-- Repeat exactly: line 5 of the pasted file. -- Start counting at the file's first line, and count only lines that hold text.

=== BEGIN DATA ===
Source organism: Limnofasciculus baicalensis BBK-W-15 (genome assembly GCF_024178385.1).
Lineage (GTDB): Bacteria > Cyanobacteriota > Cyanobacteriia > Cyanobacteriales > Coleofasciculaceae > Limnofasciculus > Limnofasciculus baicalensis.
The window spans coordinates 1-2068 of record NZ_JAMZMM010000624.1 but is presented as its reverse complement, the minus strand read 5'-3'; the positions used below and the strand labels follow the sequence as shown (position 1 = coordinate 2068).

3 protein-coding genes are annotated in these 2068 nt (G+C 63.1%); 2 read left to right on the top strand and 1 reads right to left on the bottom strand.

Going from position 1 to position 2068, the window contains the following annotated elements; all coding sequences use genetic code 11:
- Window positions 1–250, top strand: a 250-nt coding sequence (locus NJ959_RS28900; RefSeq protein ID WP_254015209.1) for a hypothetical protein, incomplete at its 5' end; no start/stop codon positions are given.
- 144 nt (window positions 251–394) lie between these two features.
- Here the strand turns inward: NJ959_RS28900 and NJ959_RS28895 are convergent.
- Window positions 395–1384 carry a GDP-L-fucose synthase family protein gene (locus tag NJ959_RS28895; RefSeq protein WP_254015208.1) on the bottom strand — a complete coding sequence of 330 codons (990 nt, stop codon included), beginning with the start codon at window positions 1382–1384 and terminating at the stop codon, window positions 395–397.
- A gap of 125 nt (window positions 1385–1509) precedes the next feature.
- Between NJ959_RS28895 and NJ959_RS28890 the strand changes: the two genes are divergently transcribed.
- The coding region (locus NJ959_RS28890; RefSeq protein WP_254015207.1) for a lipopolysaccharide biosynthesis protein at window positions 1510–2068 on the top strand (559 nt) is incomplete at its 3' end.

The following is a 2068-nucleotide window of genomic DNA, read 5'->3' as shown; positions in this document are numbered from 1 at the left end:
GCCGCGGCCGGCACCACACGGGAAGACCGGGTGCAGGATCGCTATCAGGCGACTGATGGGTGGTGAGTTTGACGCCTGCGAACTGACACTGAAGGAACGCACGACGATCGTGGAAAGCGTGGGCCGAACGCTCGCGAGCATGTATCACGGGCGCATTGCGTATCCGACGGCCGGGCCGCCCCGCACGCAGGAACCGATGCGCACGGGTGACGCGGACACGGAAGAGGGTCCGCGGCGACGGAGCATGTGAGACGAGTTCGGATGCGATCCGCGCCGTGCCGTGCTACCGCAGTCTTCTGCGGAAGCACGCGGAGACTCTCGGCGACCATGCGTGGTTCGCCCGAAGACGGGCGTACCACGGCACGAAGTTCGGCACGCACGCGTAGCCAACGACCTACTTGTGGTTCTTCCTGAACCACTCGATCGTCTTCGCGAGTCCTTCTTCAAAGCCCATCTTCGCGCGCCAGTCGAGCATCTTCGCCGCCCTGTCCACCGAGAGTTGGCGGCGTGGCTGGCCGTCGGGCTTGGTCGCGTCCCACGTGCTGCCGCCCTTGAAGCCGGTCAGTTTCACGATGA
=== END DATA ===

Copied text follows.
Going from position 1 to position 2068, the window contains the following annotated elements; all coding sequences use genetic code 11: